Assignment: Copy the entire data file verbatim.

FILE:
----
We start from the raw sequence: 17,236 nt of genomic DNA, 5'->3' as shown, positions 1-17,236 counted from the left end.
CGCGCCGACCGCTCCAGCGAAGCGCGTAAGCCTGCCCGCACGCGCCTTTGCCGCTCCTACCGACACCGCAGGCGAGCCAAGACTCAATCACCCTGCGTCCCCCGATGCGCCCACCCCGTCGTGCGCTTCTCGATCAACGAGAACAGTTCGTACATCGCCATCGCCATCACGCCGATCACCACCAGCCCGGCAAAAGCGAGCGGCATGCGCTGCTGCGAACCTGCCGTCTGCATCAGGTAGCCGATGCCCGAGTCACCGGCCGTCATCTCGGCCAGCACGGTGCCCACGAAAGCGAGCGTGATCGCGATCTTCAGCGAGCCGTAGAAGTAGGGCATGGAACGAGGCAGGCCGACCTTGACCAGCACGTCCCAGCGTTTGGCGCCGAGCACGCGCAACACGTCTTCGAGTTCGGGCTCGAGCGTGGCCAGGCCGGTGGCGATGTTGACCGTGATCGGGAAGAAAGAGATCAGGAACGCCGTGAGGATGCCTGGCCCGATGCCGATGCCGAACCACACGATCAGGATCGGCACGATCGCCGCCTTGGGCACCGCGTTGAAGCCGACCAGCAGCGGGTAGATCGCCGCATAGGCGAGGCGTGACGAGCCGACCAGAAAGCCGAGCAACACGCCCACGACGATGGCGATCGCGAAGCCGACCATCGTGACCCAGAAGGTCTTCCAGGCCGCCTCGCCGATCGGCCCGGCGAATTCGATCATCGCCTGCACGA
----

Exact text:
We start from the raw sequence: 17,236 nt of genomic DNA, 5'->3' as shown, positions 1-17,236 counted from the left end.
CGCGCCGACCGCTCCAGCGAAGCGCGTAAGCCTGCCCGCACGCGCCTTTGCCGCTCCTACCGACACCGCAGGCGAGCCAAGACTCAATCACCCTGCGTCCCCCGATGCGCCCACCCCGTCGTGCGCTTCTCGATCAACGAGAACAGTTCGTACATCGCCATCGCCATCACGCCGATCACCACCAGCCCGGCAAAAGCGAGCGGCATGCGCTGCTGCGAACCTGCCGTCTGCATCAGGTAGCCGATGCCCGAGTCACCGGCCGTCATCTCGGCCAGCACGGTGCCCACGAAAGCGAGCGTGATCGCGATCTTCAGCGAGCCGTAGAAGTAGGGCATGGAACGAGGCAGGCCGACCTTGACCAGCACGTCCCAGCGTTTGGCGCCGAGCACGCGCAACACGTCTTCGAGTTCGGGCTCGAGCGTGGCCAGGCCGGTGGCGATGTTGACCGTGATCGGGAAGAAAGAGATCAGGAACGCCGTGAGGATGCCTGGCCCGATGCCGATGCCGAACCACACGATCAGGATCGGCACGATCGCCGCCTTGGGCACCGCGTTGAAGCCGACCAGCAGCGGGTAGATCGCCGCATAGGCGAGGCGTGACGAGCCGACCAGAAAGCCGAGCAACACGCCCACGACGATGGCGATCGCGAAGCCGACCATCGTGACCCAGAAGGTCTTCCAGGCCGCCTCGCCGATCGGCCCGGCGAATTCGATCATCGCCTGCACGA